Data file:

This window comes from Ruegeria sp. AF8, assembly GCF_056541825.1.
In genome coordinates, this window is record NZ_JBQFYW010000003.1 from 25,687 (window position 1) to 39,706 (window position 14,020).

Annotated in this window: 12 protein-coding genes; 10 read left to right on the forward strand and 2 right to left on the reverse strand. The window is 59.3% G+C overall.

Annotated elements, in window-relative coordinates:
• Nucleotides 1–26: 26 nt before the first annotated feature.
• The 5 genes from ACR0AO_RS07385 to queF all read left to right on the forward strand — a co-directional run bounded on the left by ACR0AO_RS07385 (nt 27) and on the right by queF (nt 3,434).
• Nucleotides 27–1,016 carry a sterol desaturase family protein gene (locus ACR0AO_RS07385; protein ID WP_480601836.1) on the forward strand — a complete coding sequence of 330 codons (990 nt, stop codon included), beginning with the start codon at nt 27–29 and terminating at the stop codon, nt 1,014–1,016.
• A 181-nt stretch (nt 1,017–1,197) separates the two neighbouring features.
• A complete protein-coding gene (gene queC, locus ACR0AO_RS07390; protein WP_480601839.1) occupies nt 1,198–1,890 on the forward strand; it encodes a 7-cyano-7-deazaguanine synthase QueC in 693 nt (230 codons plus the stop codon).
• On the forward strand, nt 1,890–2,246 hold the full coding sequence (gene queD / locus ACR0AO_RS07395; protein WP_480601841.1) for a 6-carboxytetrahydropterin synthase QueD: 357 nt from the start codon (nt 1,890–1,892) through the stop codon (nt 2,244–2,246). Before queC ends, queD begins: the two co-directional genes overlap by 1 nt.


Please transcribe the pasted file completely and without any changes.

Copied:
This window comes from Ruegeria sp. AF8, assembly GCF_056541825.1.
In genome coordinates, this window is record NZ_JBQFYW010000003.1 from 25,687 (window position 1) to 39,706 (window position 14,020).

Annotated in this window: 12 protein-coding genes; 10 read left to right on the forward strand and 2 right to left on the reverse strand. The window is 59.3% G+C overall.

Annotated elements, in window-relative coordinates:
• Nucleotides 1–26: 26 nt before the first annotated feature.
• The 5 genes from ACR0AO_RS07385 to queF all read left to right on the forward strand — a co-directional run bounded on the left by ACR0AO_RS07385 (nt 27) and on the right by queF (nt 3,434).
• Nucleotides 27–1,016 carry a sterol desaturase family protein gene (locus ACR0AO_RS07385; protein ID WP_480601836.1) on the forward strand — a complete coding sequence of 330 codons (990 nt, stop codon included), beginning with the start codon at nt 27–29 and terminating at the stop codon, nt 1,014–1,016.
• A 181-nt stretch (nt 1,017–1,197) separates the two neighbouring features.
• A complete protein-coding gene (gene queC, locus ACR0AO_RS07390; protein WP_480601839.1) occupies nt 1,198–1,890 on the forward strand; it encodes a 7-cyano-7-deazaguanine synthase QueC in 693 nt (230 codons plus the stop codon).
• On the forward strand, nt 1,890–2,246 hold the full coding sequence (gene queD / locus ACR0AO_RS07395; protein WP_480601841.1) for a 6-carboxytetrahydropterin synthase QueD: 357 nt from the start codon (nt 1,890–1,892) through the stop codon (nt 2,244–2,246). Before queC ends, queD begins: the two co-directional genes overlap by 1 nt.